By Ian Thomas, Operations Director
This blog post summarises our webinar on The Importance of Engagement in a Covid World, which you can watch here.
Covid-19 has fundamentally changed our working practices, and the effects will be felt not only during the pandemic, but long after the vaccines have been rolled out.
When the pandemic hit, everyone who could work from home was asked to do so. Service Desks, Contact Centres and various other departments were spun up from a multitude of remote locations, or as we would call them, home.
Those who could not work from home entered Covid-secure offices, with one-way systems, desk booking platforms, masks worn around the office and a significant reduction in the number of people on site at any one time.
These changes have resulted in colleagues who are now geographically spread, isolated from each other, and relying on cloud and collaboration technologies to work together.
With many organisations continuing to operate remote or hybrid working models as lockdown restrictions lift, business leaders must ponder an important question. How can we continue to keep our teams engaged when our working and personal lives have been thrown up in the air?
What is employee engagement?
Firstly, it’s important to define the scope of what we’re talking about here. According to the voluntary movement, Engage for Success, employee engagement is:
“…a workplace approach, resulting in the right conditions for all members of an organisation to give up their best each day, committed to their organisation’s goals and values, motivated to contribute to organisational success with an enhanced sense of their own wellbeing.
“It is based on trust, integrity and two-way commitment and communication between an organisation and its members.”
What are the benefits of engagement?
The obvious benefits of an engaged workforce are that employees remain informed, motivated and productive, contributing to their organisation’s success.
Engagement is also the key to maintaining employee wellbeing. Whilst not everyone suffers from mental health issues, all of us have mental health. And focusing on positive employee wellbeing has been proven to:
- Lower absences
- Enable higher productivity
- Reduce turnover
- Improve working relationships
- Strengthen the overarching capacity of an organisation
- Enhance an organisation’s reputation as a place that people want to work for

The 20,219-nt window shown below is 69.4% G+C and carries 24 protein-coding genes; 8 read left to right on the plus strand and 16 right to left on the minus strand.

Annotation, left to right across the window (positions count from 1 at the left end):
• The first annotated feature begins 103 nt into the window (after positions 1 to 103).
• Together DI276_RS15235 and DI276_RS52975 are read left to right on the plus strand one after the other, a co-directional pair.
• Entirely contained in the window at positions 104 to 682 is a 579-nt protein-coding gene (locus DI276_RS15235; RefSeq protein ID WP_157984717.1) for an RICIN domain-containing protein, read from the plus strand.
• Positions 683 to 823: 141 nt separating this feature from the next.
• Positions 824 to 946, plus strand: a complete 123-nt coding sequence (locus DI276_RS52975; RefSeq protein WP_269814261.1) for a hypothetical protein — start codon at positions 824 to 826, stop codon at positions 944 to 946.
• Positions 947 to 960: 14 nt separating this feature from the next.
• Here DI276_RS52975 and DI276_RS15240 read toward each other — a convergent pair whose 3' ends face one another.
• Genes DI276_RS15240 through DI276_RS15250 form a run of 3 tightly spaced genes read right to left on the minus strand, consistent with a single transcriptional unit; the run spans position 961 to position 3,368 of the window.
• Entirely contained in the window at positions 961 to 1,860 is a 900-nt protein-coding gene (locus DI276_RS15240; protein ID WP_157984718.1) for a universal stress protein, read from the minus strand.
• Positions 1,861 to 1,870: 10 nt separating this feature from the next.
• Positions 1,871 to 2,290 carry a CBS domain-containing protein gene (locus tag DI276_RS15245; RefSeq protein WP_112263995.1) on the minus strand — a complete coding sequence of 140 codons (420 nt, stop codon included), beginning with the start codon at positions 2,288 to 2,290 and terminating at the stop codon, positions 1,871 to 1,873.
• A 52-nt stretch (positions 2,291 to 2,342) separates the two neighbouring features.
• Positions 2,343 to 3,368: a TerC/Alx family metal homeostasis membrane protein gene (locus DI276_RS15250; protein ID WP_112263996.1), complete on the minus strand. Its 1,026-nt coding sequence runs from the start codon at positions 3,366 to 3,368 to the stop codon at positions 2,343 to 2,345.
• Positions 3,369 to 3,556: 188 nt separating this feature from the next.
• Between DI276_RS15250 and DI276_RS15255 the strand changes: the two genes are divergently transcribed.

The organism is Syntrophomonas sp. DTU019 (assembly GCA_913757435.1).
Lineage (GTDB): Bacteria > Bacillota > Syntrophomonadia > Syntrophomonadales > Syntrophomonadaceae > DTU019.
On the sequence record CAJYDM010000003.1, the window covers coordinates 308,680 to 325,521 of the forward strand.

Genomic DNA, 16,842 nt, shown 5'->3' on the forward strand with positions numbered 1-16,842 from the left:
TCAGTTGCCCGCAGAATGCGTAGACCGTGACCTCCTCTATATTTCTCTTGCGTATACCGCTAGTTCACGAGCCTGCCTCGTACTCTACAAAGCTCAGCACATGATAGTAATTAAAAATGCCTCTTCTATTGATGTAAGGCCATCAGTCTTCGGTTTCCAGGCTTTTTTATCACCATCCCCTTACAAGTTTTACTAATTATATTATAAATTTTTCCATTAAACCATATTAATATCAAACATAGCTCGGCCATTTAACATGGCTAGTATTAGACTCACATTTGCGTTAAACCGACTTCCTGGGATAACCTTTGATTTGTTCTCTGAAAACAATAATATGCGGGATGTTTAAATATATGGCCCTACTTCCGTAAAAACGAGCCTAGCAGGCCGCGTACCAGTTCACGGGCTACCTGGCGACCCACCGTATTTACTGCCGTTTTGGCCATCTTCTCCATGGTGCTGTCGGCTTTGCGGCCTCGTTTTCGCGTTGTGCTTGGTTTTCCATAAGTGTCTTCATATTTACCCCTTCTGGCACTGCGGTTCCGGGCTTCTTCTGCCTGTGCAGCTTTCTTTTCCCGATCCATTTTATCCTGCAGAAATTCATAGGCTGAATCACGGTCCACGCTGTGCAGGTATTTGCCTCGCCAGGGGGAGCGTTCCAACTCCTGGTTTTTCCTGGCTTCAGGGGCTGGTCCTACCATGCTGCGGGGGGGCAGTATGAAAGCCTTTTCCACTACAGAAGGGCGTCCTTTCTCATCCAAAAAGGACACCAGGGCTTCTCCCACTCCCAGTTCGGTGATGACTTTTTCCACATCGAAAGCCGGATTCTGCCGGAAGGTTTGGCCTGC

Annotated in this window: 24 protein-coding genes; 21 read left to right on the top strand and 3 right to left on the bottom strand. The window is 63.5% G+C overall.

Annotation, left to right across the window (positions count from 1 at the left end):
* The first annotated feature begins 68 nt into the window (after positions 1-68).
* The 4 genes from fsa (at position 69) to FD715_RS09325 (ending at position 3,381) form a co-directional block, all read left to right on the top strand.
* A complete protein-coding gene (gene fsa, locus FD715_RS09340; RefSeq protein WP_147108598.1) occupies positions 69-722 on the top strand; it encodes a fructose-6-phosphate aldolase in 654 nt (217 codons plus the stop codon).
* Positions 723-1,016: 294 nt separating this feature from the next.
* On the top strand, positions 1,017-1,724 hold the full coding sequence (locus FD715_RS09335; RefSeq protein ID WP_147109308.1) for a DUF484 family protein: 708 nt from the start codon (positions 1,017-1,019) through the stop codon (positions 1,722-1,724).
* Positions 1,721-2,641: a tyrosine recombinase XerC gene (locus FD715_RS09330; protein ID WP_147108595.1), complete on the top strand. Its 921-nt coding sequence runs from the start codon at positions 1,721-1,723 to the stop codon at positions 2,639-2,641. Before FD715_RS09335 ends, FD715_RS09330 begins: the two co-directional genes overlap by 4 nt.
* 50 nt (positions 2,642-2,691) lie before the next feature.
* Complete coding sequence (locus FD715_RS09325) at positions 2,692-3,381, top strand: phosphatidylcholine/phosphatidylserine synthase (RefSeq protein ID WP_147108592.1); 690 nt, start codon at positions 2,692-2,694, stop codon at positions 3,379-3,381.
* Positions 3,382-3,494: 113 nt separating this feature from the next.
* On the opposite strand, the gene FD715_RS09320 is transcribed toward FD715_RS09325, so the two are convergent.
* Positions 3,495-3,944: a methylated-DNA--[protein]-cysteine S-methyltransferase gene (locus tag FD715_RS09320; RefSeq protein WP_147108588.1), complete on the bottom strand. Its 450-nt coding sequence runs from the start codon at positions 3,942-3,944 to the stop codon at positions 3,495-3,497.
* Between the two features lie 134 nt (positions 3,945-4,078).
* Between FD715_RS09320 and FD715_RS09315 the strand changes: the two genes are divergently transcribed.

For these reasons, employee engagement should be a priority for all business leaders – and not just during global pandemics or times of crisis. It should be a permanent consideration.
How can you get the best from your dispersed workforce?
After the initial excitement of working differently has died down, how do you keep up the high levels of engagement? Well, there are various things you can do:
Recognise the changes
It’s important you acknowledge that everyone’s home “office” is different – studies, spare rooms, dining room tables, breakfast bars, even caravans and sheds have now become the new base locations for colleagues. Add to this the complexity of their households. Are they on their own or part of a busy home? Are their hours of work now different to cater for their changes in routine?
Understand that with a diverse workforce, a one-size-fits-all approach to engagement won’t work. Instead of adopting one way of doing things, consider a multifaceted approach to enable the same message to consistently land.
Review your existing engagement activities
Consider which activities are more effective, given your new working practices.
In the traditional office setting, you had a captive audience at events, where the majority of messages would be listened to and absorbed, and you could hold colleagues’ attention.
Virtual approaches are very different. Colleagues have constant and regular distractions, and we now have to compete with those. Think about virtual town halls that bring everyone together and smaller group events, such as coffee mornings and topical chats.